White Birch: Female Catkins
Spring 2003, Saddle Rock, Long Island

  At Saddle Rock, Long Island, the three plants that put on the best show a tad after the pussy willows are forsythia, red maple, and the birches. By the end of April, the white birch is particularly impressive. Caught in the sunlight, the male catkins looks like a golden rain; however, the female catkins, although much smaller, are quite pretty especially when viewed through a macro lens.

The following sequence of five female catkins show, from left to right, how the catkin emerges from its leafy bud: The female catkin springs upright and the two leaves open to either side of the catkin.

Growth cycle of female catkin of white birch
  The following photo, taken two days later and at the same tree, shows the intricate colors of the female catkin and the expanding leaves.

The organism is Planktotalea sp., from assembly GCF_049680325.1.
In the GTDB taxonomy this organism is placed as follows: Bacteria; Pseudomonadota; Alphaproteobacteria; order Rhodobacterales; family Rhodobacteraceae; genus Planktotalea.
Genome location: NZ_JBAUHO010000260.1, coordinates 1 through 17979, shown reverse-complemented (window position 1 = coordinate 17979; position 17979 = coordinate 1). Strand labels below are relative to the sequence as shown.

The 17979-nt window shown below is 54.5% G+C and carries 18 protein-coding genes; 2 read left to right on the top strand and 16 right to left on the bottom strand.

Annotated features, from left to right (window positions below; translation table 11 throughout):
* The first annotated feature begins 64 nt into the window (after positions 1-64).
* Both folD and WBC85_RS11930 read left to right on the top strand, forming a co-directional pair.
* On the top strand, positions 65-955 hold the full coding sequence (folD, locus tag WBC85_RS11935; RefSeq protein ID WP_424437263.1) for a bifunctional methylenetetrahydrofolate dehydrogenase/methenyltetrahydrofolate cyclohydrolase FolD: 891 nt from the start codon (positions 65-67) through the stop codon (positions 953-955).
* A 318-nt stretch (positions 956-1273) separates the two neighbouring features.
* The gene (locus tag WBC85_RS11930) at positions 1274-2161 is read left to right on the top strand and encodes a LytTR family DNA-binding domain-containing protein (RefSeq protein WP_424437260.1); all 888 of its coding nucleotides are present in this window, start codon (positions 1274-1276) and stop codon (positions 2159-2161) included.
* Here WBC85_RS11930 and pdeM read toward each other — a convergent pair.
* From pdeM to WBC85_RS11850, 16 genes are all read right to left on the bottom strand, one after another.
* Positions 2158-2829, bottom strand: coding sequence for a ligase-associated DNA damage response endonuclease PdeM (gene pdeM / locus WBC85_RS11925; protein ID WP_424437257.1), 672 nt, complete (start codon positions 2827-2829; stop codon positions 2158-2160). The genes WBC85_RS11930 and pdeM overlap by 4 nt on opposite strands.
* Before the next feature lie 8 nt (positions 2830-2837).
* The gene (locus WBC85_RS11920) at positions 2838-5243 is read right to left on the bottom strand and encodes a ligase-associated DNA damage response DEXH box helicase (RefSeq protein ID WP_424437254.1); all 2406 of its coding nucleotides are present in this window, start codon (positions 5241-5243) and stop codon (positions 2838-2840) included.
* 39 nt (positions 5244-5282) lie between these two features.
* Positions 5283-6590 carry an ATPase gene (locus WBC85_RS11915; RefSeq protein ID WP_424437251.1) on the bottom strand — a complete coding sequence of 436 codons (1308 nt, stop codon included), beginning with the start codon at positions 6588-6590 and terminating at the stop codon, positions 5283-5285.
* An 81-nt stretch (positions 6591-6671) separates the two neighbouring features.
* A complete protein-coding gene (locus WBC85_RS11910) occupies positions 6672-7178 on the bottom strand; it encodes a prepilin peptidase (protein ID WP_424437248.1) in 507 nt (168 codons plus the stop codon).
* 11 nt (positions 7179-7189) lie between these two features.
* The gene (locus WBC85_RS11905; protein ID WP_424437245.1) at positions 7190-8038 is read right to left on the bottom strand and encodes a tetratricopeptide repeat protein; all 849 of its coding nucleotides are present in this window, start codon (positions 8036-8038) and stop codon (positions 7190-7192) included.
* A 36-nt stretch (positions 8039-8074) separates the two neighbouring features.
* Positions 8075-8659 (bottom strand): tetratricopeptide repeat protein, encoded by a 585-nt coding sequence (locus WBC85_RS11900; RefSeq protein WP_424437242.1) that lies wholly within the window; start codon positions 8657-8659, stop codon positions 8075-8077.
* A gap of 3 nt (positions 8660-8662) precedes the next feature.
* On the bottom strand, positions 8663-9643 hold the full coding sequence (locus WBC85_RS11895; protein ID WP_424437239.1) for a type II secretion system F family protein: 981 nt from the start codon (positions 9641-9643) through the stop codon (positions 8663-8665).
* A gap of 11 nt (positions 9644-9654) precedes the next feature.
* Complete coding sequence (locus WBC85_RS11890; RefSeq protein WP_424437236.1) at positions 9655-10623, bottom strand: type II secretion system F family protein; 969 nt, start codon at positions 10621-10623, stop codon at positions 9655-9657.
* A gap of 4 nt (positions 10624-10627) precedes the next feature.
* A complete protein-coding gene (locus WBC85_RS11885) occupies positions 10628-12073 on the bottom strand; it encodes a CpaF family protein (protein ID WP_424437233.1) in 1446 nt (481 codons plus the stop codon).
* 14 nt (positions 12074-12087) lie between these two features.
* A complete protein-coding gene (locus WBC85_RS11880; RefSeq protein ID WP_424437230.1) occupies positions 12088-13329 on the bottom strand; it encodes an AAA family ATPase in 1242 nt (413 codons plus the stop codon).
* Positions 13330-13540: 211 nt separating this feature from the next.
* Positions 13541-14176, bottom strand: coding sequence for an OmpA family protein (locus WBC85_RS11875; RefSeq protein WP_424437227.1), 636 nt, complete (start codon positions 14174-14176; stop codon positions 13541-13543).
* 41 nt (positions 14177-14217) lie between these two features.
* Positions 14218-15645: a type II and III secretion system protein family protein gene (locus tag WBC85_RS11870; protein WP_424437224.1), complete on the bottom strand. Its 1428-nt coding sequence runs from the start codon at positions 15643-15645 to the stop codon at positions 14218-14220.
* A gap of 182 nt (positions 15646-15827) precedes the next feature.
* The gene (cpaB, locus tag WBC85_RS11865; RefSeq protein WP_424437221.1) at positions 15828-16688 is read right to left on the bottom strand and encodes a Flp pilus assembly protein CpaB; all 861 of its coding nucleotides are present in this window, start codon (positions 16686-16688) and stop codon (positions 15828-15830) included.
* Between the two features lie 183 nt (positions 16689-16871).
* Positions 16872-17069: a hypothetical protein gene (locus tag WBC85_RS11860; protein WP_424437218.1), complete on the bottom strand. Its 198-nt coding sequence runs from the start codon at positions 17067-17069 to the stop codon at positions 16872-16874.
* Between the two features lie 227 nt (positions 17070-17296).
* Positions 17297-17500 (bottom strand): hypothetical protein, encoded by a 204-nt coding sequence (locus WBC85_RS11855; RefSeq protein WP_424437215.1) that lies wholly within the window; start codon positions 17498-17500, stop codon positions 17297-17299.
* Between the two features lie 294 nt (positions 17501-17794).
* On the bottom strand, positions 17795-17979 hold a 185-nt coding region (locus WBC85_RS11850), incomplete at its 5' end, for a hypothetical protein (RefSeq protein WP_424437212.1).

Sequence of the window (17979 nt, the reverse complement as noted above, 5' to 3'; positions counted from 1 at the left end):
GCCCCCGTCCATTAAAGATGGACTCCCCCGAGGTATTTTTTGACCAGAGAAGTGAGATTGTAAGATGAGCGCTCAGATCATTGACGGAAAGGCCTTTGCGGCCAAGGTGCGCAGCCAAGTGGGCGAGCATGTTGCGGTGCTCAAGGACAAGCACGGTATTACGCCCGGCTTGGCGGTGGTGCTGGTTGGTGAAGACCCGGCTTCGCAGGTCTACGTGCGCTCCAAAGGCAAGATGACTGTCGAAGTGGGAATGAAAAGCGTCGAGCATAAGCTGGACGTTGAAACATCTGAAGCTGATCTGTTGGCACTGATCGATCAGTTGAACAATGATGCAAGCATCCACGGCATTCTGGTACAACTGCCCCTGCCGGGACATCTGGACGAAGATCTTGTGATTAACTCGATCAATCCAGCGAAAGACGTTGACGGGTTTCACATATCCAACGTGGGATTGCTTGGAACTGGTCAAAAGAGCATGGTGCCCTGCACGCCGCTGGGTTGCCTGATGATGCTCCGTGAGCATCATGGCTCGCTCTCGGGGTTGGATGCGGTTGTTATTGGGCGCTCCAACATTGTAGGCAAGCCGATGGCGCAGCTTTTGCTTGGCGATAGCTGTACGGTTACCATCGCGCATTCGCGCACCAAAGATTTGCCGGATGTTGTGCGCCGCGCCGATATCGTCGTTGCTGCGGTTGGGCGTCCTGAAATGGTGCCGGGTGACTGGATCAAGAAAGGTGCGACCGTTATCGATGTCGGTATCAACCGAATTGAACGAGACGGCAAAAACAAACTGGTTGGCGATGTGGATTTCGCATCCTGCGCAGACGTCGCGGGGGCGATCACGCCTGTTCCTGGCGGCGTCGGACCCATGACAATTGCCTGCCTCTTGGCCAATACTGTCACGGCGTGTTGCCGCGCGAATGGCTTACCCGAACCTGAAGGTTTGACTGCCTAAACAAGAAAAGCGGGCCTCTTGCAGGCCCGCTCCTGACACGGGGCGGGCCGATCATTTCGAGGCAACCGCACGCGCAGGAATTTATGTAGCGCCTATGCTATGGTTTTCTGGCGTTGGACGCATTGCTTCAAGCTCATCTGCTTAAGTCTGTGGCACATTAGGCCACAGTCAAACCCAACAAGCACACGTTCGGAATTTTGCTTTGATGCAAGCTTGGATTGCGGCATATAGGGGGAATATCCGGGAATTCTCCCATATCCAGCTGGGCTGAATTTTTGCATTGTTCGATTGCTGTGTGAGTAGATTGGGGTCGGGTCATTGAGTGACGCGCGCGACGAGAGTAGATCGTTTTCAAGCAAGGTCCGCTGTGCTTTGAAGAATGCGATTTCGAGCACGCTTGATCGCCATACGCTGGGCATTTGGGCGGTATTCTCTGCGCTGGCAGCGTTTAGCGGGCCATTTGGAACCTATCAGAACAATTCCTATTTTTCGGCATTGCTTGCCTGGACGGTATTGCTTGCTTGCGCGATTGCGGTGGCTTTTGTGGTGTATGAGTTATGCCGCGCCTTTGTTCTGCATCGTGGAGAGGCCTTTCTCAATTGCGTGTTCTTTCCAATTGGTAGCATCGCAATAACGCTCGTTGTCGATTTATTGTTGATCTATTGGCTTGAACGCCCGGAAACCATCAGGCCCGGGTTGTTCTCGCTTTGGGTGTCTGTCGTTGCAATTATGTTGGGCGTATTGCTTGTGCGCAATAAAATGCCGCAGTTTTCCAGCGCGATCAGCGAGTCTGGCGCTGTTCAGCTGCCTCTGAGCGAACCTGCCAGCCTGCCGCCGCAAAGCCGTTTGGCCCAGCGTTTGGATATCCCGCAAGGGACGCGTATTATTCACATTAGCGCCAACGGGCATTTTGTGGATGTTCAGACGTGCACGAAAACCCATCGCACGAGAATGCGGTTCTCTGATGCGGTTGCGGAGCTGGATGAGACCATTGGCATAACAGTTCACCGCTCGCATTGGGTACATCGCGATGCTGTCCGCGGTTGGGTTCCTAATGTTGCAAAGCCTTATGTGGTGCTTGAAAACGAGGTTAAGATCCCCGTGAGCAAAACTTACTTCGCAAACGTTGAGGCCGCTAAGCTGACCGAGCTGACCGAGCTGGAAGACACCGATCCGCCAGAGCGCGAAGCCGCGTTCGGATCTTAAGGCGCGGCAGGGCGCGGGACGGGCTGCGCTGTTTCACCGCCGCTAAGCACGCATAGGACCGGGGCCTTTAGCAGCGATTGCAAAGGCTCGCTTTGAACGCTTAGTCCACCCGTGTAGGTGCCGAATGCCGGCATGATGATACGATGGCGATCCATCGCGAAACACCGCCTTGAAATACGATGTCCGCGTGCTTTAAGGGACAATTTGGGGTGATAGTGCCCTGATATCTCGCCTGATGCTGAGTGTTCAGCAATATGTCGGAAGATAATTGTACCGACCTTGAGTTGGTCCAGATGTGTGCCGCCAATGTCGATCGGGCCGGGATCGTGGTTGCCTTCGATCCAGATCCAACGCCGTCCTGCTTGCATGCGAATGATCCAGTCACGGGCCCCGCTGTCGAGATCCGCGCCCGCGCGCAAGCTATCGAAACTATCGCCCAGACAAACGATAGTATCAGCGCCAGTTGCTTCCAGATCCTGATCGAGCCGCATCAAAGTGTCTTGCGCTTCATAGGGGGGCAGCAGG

Female white birch catkin in all its glory
  There is also a larger silver birch nearby [which has subsequently been identified as a poplar]. It is somewhat behind the white birches in development, and I figure it should take about another week to see what its silver leaves unfurl.

Photo note: The photos were taken on 25 April and 27 April 2003, respectively, with a Pentax LX and the Voigtlander 125mm macro lens.

White birch: male catkins   |   Crocus 2003

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